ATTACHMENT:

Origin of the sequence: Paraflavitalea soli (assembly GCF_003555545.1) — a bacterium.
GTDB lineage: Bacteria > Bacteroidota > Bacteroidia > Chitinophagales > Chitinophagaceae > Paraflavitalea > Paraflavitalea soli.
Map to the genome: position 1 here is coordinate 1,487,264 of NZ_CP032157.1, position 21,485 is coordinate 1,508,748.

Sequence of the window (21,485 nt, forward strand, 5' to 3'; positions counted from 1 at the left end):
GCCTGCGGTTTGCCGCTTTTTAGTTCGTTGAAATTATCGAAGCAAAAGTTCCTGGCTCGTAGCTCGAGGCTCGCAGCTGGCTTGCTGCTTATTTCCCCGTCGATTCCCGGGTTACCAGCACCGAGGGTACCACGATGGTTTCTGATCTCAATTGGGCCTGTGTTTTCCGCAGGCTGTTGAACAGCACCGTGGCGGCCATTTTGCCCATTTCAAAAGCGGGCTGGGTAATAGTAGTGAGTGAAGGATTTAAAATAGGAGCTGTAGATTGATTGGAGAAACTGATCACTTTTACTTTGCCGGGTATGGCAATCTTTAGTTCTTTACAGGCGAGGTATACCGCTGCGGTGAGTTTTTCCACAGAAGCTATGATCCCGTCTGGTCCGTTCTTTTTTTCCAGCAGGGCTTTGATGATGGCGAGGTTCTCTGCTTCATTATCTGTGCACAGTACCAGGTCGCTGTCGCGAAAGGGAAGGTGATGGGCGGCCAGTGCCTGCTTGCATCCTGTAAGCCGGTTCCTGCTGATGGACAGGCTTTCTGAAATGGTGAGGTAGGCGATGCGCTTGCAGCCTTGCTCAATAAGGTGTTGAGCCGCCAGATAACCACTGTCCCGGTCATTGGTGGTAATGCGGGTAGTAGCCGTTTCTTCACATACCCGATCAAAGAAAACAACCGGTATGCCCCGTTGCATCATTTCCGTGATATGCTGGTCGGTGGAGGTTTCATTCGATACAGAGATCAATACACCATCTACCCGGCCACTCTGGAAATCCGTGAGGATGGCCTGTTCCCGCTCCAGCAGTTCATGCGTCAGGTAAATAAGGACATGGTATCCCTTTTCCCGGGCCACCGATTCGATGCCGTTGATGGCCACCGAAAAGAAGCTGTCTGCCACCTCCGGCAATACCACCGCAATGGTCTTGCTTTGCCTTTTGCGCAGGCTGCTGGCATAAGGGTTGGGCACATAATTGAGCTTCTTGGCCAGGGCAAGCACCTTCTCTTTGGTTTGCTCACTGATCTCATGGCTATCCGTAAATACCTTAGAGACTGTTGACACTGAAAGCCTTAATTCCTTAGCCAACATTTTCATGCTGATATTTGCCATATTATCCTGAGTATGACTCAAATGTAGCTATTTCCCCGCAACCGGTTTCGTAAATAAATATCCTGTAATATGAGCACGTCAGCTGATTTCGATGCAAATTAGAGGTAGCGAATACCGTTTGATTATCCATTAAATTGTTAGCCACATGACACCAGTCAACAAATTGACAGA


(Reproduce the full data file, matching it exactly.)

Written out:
Origin of the sequence: Paraflavitalea soli (assembly GCF_003555545.1) — a bacterium.
GTDB lineage: Bacteria > Bacteroidota > Bacteroidia > Chitinophagales > Chitinophagaceae > Paraflavitalea > Paraflavitalea soli.
Map to the genome: position 1 here is coordinate 1,487,264 of NZ_CP032157.1, position 21,485 is coordinate 1,508,748.

Sequence of the window (21,485 nt, forward strand, 5' to 3'; positions counted from 1 at the left end):
GCCTGCGGTTTGCCGCTTTTTAGTTCGTTGAAATTATCGAAGCAAAAGTTCCTGGCTCGTAGCTCGAGGCTCGCAGCTGGCTTGCTGCTTATTTCCCCGTCGATTCCCGGGTTACCAGCACCGAGGGTACCACGATGGTTTCTGATCTCAATTGGGCCTGTGTTTTCCGCAGGCTGTTGAACAGCACCGTGGCGGCCATTTTGCCCATTTCAAAAGCGGGCTGGGTAATAGTAGTGAGTGAAGGATTTAAAATAGGAGCTGTAGATTGATTGGAGAAACTGATCACTTTTACTTTGCCGGGTATGGCAATCTTTAGTTCTTTACAGGCGAGGTATACCGCTGCGGTGAGTTTTTCCACAGAAGCTATGATCCCGTCTGGTCCGTTCTTTTTTTCCAGCAGGGCTTTGATGATGGCGAGGTTCTCTGCTTCATTATCTGTGCACAGTACCAGGTCGCTGTCGCGAAAGGGAAGGTGATGGGCGGCCAGTGCCTGCTTGCATCCTGTAAGCCGGTTCCTGCTGATGGACAGGCTTTCTGAAATGGTGAGGTAGGCGATGCGCTTGCAGCCTTGCTCAATAAGGTGTTGAGCCGCCAGATAACCACTGTCCCGGTCATTGGTGGTAATGCGGGTAGTAGCCGTTTCTTCACATACCCGATCAAAGAAAACAACCGGTATGCCCCGTTGCATCATTTCCGTGATATGCTGGTCGGTGGAGGTTTCATTCGATACAGAGATCAATACACCATCTACCCGGCCACTCTGGAAATCCGTGAGGATGGCCTGTTCCCGCTCCAGCAGTTCATGCGTCAGGTAAATAAGGACATGGTATCCCTTTTCCCGGGCCACCGATTCGATGCCGTTGATGGCCACCGAAAAGAAGCTGTCTGCCACCTCCGGCAATACCACCGCAATGGTCTTGCTTTGCCTTTTGCGCAGGCTGCTGGCATAAGGGTTGGGCACATAATTGAGCTTCTTGGCCAGGGCAAGCACCTTCTCTTTGGTTTGCTCACTGATCTCATGGCTATCCGTAAATACCTTAGAGACTGTTGACACTGAAAGCCTTAATTCCTTAGCCAACATTTTCATGCTGATATTTGCCATATTATCCTGAGTATGACTCAAATGTAGCTATTTCCCCGCAACCGGTTTCGTAAATAAATATCCTGTAATATGAGCACGTCAGCTGATTTCGATGCAAATTAGAGGTAGCGAATACCGTTTGATTATCCATTAAATTGTTAGCCACATGACACCAGTCAACAAATTGACAGA